Louie, Season 3, Episode 2: “Telling Jokes / Set Up”
Written by Louis CK
Directed by Louis CK
Airs Thursdays at 10:30pm ET on FX
Louie is one of the only shows running right now that allows for easy access for newcomers. For the most part, it eschews serialization, toys with tone and format on an almost weekly basis, and generally revolves more around one-off ideas than gradually built thematic throughlines. With that said, “Telling Jokes / Set Up” does feature some neat continuations, payoffs and easter eggs for longtime viewers, or even anyone who happened to tune in last week. For starters, he’s still got the motorcycle, which is a bit of a surprise considering how “Something’s Gone Wrong” ended that particular adventure. More significantly, this week marks the return of Louie’s two daughters, who are once again played by Season 2’s (wonderful) Hadley Delany and Ursula Parker. And, just for kicks, we get a third instance of the mere mention of “Obama” as a potent comic punchline. (This is also the second ep in a row to feature a charming retro-Euro pop tune, this time in French. What gives?)
While the connective tissue in “Something’s Gone Wrong” was fairly obvious, with each incident revolving around Louie’s inability to mature honestly, “Telling Jokes / Set Up” requires a little more decoding – in many respects, this is a strikingly schizophrenic episode. It opens with an unusually innocent scene between Louie and his kids, revolving around the art of telling a good joke. In fact, it’s not until Louie, in stand-up mode, realizes he’s his daughters’ “first asshole” that the idyllic nature of the scene abates at all. After the credits, though, things take a turn. It starts with another comic (Allan Havey) doing a set not entirely unlike one of Louie’s, before the two meet up for hot dogs and Allan invites Louie for dinner, knowing that his wife is planning to set Louie up with a friend of hers, Laurie (Melissa Leo).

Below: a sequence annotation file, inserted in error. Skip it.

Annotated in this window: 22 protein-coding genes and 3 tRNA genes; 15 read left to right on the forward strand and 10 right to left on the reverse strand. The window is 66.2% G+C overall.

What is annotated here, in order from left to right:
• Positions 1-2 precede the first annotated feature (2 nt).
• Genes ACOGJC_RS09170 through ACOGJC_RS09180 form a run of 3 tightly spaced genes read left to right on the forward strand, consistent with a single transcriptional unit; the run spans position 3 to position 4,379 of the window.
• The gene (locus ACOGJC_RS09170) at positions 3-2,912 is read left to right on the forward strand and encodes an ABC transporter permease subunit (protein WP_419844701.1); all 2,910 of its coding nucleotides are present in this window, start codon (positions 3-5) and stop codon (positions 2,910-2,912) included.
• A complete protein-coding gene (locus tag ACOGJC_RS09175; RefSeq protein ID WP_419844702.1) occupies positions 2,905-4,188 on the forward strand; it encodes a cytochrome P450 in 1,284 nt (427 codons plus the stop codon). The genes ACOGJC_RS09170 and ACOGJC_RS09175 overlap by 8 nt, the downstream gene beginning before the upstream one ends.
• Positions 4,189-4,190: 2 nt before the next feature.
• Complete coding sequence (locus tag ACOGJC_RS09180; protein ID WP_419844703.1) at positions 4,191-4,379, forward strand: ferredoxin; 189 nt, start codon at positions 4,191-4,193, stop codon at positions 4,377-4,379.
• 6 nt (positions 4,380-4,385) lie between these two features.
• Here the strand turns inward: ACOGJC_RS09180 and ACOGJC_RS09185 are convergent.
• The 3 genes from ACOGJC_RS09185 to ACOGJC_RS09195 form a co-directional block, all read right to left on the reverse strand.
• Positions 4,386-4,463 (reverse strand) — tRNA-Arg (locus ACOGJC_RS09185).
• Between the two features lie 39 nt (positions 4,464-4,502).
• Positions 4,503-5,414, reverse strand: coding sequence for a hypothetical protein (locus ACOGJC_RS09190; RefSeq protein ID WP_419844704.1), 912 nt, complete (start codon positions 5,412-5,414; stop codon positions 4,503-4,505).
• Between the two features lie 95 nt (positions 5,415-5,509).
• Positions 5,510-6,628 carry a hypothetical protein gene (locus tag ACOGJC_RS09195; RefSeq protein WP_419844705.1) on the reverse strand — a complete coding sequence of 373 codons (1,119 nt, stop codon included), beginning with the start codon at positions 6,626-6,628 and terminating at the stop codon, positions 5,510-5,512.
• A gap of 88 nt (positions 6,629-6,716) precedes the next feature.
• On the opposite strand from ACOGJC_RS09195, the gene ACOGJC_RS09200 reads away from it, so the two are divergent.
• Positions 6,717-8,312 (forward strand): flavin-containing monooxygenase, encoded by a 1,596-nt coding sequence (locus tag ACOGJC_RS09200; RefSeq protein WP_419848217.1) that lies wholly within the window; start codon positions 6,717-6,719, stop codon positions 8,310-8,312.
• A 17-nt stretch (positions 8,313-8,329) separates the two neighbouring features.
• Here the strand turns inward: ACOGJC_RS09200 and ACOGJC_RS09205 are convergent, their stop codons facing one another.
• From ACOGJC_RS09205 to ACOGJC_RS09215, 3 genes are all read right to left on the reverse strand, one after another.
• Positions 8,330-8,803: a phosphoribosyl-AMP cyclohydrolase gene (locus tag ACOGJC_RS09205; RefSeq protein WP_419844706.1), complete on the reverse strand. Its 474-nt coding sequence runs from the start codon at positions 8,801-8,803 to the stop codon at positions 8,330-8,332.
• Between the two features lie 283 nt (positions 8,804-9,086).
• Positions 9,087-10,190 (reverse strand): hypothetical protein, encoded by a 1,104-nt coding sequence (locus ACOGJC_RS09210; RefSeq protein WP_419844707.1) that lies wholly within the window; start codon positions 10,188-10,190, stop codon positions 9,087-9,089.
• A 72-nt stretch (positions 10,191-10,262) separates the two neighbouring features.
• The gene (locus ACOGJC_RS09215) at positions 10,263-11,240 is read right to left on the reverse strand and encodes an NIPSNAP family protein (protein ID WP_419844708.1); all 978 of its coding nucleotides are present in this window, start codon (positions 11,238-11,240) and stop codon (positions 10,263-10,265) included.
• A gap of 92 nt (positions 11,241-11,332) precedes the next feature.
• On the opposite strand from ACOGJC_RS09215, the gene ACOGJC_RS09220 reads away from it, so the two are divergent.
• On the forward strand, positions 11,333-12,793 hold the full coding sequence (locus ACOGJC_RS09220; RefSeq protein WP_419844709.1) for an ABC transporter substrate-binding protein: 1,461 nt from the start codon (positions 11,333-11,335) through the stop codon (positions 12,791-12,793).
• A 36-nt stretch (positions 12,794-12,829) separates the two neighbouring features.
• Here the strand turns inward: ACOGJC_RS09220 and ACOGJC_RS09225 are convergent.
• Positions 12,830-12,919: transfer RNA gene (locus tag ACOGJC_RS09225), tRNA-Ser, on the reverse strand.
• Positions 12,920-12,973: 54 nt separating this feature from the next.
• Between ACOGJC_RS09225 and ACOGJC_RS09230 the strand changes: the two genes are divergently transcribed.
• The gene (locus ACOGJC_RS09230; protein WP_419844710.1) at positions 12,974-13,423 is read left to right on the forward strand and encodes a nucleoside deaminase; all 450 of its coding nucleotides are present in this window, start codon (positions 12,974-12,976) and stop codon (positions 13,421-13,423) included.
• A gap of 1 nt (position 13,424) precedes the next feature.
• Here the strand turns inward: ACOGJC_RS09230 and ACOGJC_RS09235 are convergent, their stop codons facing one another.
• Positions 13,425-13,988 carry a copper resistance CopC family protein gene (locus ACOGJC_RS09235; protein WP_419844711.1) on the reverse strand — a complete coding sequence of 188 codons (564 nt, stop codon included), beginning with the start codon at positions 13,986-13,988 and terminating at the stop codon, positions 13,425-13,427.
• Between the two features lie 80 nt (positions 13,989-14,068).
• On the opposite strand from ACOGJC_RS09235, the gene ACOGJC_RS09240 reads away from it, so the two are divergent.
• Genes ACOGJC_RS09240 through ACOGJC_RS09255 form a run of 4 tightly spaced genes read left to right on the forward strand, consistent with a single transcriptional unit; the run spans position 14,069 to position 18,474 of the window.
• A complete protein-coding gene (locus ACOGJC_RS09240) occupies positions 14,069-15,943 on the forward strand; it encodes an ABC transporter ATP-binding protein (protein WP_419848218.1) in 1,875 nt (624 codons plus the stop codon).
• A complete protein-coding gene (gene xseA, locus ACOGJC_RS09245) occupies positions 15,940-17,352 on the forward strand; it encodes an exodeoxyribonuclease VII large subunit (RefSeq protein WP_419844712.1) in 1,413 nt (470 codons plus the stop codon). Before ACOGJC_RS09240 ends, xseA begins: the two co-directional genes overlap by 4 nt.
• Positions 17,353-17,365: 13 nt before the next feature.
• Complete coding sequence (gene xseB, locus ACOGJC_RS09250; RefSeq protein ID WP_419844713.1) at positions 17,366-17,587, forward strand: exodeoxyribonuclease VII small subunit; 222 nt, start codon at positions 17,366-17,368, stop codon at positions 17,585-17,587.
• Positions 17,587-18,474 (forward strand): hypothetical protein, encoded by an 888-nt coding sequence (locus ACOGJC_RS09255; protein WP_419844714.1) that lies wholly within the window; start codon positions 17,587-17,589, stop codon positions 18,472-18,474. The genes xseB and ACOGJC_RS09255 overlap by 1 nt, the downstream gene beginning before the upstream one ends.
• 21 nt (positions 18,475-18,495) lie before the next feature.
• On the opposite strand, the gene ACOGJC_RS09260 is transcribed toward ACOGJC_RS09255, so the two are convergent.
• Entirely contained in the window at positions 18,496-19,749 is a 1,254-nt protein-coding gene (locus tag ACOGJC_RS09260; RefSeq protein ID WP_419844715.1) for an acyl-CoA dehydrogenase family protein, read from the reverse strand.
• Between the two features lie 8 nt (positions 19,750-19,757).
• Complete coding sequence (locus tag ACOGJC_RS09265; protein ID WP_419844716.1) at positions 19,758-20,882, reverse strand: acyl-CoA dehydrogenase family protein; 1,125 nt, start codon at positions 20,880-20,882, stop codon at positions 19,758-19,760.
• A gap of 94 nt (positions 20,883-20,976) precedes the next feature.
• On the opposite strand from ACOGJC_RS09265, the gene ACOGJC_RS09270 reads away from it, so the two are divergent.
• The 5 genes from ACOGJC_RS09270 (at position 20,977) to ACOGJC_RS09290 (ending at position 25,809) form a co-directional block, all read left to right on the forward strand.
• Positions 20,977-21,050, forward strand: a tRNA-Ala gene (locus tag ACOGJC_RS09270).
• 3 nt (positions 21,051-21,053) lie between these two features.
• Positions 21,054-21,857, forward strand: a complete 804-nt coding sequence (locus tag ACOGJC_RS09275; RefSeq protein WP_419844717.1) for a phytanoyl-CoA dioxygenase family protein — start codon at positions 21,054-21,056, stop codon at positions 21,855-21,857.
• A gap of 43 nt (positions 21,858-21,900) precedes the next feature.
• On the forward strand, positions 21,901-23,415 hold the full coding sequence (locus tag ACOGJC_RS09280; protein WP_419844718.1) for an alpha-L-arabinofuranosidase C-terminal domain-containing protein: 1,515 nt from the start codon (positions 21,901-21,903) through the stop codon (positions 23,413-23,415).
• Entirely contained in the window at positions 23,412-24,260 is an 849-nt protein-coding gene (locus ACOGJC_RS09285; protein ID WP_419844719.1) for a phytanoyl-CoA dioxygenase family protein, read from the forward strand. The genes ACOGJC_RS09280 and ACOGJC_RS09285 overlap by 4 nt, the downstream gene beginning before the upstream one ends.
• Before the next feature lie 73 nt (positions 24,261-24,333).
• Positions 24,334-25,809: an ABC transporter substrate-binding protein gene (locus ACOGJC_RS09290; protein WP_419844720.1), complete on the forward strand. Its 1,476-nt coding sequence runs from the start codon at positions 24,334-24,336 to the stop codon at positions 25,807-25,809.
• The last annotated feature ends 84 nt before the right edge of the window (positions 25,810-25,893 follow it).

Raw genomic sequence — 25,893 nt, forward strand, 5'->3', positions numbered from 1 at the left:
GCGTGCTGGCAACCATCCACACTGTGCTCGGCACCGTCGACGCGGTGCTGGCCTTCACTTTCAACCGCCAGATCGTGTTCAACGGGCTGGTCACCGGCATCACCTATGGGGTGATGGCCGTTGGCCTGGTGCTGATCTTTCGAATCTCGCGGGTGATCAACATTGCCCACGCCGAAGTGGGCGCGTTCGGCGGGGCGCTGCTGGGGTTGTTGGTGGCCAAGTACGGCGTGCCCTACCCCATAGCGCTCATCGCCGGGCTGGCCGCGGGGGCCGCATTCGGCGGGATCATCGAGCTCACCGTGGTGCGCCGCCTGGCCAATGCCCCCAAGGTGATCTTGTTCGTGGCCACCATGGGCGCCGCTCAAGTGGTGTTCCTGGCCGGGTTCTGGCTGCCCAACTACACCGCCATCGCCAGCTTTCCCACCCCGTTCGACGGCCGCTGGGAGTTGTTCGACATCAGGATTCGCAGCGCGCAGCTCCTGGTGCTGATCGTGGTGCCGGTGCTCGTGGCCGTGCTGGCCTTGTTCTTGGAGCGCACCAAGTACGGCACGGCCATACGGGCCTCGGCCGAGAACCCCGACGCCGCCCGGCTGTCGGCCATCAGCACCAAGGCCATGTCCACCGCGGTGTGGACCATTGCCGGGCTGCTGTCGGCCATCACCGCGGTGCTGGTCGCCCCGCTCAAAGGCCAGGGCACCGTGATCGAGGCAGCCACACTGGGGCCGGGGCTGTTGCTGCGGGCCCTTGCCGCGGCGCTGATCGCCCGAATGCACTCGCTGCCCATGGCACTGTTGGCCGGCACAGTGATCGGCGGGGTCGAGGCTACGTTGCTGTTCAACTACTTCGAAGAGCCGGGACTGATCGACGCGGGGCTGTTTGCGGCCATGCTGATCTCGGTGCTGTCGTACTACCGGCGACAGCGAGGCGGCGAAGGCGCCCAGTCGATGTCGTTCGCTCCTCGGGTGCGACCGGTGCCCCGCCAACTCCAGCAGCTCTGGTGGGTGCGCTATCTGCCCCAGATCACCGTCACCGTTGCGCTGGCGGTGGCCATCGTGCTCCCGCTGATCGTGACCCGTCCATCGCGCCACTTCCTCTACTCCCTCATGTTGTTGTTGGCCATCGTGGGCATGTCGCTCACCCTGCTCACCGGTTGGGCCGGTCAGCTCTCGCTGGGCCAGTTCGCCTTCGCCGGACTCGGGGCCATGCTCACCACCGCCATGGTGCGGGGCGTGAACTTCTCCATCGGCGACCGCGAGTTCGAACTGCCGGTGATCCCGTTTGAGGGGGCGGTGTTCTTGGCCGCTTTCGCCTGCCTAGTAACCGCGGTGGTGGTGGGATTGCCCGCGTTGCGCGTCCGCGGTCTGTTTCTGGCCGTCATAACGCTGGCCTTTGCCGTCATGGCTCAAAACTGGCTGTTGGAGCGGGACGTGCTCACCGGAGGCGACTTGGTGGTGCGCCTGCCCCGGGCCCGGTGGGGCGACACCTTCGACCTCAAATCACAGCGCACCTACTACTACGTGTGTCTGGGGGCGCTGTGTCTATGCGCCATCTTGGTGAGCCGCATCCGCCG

Yes, that Melissa Leo, and it’s easy to see why CK wanted an actress of Leo’s calibre for the part. Their scene at the dinner table is funny and delightfully awkward, but let’s skip to the end, since it’s all anyone will remember about this episode anyway – not because the rest isn’t worthy, but because as soon as Louie climbs into Laurie’s truck, what follows is one of the most jaw-droppingly filthy, funny, and shocking sequences in recent memory. What’s really clever about the sequence is the way it toys with our sympathies, and promises to divide audiences – maybe along gender lines, maybe not – before confounding all expectations with one swift arm movement. At first, it seems like a simple issue of reciprocity: after she fellates Louie out of the blue, she simply expects him to return the favor. What follows makes it seem like we’re about to sit through a very funny but slightly strident lecture on double standards for sex acts, as Louie tries to intellectualize the situation, then more or less accuses her of being a whore (the opposite of intellectualizing a situation), all in pursuit of not giving this strange woman head in her pick-up truck. What follows in those next few minutes defies polite description, but it’s a wonderfully surreal blend of violence and strange ecstasy.
So what’s that mysterious throughline? Early in the episode, Havey’s onstage sequence finds him fearful of couples with children, as well as resentful of their judgmental ways.As the opening (and closing) segments demonstrate, though, child-rearing is full of little pleasures other people just can’t have, like watching their kids work out what makes for a good joke. Later, Louie is disgusted that he’s been set up by his friends, but he and Laurie really hit it off. And yes, she turns out to be a little unhinged, but Louie’s divoreced, so what does he have to lose? “Telling Jokes / Set Up” is all about savoring life’s surprises, whether they show up innocently at the kitchen table, or in the midst of a wild sexual encounter with Melissa Leo. What’s not to like?